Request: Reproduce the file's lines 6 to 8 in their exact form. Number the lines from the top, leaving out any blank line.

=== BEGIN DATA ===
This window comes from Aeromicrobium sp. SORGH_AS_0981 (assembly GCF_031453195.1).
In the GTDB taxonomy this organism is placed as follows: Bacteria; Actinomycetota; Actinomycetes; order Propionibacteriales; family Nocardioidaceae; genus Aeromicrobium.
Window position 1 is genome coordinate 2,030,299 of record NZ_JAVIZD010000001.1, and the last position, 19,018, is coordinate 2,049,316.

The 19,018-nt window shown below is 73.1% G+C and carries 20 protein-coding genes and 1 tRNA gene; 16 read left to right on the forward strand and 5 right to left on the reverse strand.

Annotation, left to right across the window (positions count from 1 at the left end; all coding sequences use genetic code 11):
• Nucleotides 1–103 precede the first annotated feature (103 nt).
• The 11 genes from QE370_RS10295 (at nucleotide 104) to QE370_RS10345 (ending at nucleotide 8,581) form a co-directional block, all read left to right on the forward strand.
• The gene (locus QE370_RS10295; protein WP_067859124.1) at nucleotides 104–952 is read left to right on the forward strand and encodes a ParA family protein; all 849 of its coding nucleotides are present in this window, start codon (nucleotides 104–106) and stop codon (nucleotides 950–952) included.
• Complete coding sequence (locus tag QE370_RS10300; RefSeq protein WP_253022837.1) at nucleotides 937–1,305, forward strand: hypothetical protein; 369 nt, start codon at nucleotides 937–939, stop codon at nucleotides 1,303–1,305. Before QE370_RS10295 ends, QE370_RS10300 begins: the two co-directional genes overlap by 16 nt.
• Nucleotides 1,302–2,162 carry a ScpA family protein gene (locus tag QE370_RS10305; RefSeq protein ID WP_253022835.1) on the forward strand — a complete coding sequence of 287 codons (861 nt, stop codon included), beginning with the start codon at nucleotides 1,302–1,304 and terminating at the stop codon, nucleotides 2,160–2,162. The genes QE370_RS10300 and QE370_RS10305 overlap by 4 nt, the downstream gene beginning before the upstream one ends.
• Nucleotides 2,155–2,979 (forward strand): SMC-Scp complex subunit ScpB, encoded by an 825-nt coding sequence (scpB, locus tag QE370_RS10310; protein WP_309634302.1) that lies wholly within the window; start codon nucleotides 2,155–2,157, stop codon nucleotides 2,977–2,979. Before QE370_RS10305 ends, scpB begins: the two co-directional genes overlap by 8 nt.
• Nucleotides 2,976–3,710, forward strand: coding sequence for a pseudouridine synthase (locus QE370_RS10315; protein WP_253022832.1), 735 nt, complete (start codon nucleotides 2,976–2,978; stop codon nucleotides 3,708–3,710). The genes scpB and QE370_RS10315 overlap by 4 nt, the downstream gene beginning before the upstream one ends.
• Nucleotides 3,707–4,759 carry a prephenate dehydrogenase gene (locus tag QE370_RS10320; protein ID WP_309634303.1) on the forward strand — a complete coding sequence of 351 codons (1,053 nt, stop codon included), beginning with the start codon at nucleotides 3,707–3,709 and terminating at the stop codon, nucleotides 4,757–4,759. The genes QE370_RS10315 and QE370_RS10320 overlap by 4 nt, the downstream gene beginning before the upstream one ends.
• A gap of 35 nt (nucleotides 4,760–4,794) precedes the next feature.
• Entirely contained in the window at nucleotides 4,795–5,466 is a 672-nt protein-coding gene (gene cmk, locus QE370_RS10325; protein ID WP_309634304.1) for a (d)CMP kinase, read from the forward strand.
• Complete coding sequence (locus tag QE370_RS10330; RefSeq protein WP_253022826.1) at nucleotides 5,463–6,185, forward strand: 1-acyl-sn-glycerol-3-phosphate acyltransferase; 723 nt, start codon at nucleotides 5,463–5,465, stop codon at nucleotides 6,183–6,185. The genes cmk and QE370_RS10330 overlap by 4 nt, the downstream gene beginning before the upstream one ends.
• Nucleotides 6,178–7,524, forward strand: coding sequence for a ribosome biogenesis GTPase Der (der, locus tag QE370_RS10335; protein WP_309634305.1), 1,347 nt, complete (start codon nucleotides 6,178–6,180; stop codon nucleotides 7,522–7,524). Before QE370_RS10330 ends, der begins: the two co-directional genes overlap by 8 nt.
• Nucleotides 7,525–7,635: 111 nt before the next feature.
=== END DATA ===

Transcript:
• Nucleotides 1–103 precede the first annotated feature (103 nt).
• The 11 genes from QE370_RS10295 (at nucleotide 104) to QE370_RS10345 (ending at nucleotide 8,581) form a co-directional block, all read left to right on the forward strand.
• The gene (locus QE370_RS10295; protein WP_067859124.1) at nucleotides 104–952 is read left to right on the forward strand and encodes a ParA family protein; all 849 of its coding nucleotides are present in this window, start codon (nucleotides 104–106) and stop codon (nucleotides 950–952) included.